The Right Lighting Color Temperature
The best Kelvin temperature depends on the task at hand, says our expert Randall Whitehead, IALD, in a rare exchange with a reader.
 
In response to your answer about preferred color temperature: I have been designing working and living environments for close to four decades. Why would you follow behind the "interior decorator crowd" who, like you, specify excessively warm 2200K to 2900K lighting? They most certainly have no idea or any understanding of the science of lighting! Sorry, my friend, but even with quality LED fixtures, we specify 3500K for residential environments, except home offices and laundry rooms, where we specify 4000K. Where do you come up with 2200K? That would give lousy color rendition and a real strain on the eyes when performing everyday tasks!

OMG, four decades? You must be really old. Now, my friend, if you go back and look at the question, you will see that the reader was asking about ambient light. I'm totally with you on task light, especially in work environments. Task lighting should be a cooler, cleaner color temperature. Indirect lighting is different animal, though. The majority of my clients want the warm glow of incandescent light — and yes, that includes the interior decorator crowd. Sometimes it isn't about science; it is about the feel of the light from a glow fire and candlelight. Where's your romance, man? Do you really want to make sweet sweet love in 3500K? If so, you'd better keep your lab coat on.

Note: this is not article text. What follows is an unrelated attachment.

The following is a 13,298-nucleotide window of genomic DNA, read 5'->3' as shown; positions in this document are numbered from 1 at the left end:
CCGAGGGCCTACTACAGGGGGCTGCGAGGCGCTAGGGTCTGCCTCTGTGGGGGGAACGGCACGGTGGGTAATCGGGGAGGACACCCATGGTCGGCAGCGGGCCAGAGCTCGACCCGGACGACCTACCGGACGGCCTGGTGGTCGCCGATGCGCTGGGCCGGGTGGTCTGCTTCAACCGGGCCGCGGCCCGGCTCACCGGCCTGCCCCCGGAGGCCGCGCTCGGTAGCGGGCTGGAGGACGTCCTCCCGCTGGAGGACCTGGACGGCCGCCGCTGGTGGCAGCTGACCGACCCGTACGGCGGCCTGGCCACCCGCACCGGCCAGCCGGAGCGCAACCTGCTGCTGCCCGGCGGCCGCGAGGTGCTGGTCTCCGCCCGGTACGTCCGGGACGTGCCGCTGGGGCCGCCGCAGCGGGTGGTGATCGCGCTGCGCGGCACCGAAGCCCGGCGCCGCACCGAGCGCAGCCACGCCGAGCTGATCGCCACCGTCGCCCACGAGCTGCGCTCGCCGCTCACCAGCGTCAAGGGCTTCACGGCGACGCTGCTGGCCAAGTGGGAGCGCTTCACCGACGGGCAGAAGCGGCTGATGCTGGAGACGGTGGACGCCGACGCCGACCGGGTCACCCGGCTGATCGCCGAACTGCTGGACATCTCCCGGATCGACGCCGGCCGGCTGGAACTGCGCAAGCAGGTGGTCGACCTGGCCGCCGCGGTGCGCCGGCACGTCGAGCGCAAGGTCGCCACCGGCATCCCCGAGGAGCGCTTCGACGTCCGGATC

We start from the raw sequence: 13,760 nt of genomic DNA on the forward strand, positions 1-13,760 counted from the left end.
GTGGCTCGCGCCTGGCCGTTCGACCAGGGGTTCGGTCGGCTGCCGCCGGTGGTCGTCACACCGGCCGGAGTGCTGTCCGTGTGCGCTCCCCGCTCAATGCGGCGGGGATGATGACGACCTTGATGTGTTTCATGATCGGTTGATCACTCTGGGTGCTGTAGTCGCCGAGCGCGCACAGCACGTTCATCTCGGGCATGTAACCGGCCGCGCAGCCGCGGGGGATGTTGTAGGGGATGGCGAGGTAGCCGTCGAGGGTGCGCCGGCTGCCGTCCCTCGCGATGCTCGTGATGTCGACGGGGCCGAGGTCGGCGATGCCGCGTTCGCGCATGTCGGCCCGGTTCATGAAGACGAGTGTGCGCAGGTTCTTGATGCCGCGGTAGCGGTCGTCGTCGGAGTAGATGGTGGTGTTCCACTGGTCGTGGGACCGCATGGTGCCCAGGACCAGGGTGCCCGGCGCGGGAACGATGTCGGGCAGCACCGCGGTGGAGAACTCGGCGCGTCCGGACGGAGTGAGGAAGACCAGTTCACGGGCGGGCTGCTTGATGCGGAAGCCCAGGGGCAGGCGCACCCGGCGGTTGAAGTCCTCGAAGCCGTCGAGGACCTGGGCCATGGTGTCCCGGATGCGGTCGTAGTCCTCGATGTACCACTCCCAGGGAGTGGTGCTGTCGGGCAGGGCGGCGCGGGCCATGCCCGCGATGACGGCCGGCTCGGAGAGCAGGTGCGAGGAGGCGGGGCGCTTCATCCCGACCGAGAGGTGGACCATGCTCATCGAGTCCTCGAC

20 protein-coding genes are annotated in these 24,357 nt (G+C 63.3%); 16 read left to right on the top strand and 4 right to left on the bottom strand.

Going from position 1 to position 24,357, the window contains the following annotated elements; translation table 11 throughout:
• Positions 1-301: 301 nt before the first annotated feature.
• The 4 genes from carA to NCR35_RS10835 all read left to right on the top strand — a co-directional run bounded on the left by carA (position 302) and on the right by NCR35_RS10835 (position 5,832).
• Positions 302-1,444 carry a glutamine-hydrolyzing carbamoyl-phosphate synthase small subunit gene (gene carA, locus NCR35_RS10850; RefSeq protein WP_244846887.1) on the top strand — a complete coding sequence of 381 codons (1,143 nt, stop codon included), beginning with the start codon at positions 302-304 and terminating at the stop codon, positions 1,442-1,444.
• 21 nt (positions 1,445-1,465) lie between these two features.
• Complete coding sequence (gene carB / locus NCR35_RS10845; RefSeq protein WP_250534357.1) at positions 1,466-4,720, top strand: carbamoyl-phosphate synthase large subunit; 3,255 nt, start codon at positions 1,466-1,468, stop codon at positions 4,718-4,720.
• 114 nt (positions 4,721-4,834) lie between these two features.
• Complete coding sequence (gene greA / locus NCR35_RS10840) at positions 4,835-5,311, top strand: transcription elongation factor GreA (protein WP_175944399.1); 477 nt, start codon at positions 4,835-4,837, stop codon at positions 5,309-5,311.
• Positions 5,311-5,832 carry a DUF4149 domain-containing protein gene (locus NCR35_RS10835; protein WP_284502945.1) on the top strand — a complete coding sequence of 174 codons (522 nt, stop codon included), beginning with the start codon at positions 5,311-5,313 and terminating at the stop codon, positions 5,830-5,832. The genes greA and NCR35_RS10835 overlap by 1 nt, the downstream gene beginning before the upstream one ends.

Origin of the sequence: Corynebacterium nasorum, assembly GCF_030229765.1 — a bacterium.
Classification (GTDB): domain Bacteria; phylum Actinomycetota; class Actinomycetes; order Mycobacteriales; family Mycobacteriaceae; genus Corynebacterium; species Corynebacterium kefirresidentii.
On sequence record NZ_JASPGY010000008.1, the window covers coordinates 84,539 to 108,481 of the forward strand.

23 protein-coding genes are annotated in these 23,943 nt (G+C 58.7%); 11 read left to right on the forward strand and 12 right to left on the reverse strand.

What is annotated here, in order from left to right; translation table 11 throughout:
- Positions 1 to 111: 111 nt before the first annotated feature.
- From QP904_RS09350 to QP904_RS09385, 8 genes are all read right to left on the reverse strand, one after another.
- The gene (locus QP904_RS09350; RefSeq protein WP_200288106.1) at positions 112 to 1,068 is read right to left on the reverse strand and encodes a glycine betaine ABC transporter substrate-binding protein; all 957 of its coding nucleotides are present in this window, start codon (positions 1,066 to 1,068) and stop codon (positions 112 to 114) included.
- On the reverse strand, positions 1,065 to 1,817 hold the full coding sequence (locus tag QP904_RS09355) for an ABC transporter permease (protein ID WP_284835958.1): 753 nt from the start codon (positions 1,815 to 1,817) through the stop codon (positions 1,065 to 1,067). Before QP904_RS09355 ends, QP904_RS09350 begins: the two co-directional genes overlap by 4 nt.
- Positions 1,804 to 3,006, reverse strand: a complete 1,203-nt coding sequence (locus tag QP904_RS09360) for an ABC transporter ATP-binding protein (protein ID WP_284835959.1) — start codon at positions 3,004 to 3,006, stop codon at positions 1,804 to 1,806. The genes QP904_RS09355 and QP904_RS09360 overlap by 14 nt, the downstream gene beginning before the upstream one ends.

Reader's response: I have to fully agree with your reply! Please accept my apology. Most of my designing through these past hundreds of years (it feels like that) has been commercial in nature — such as office, healthcare, hospitality and corporate environments — and not too much residential. As far as the "romance" question: I am pleading the Fifth ...and will not let my wife see your e-mail!

When my wife and I do have intimate moments in our bedroom, unfortunately the motion sensor light switch really messes with our romance! We lay very, very still until the motion sensor shuts the lights off ... and then we move ever so slowly.

Randall Whitehead, IALD

Randall Whitehead, IALD, is a professional lighting designer and author. His books include "Residential Lighting, A Practical Guide." Whitehead has worked on projects worldwide, appeared on the Discovery Channel, HGTV and CNN, and he is regular guest on Martha Stewart Living Radio. Visit his website www.randallwhitehead.com for more information on books, upcoming seminars and the latest lighting trends.

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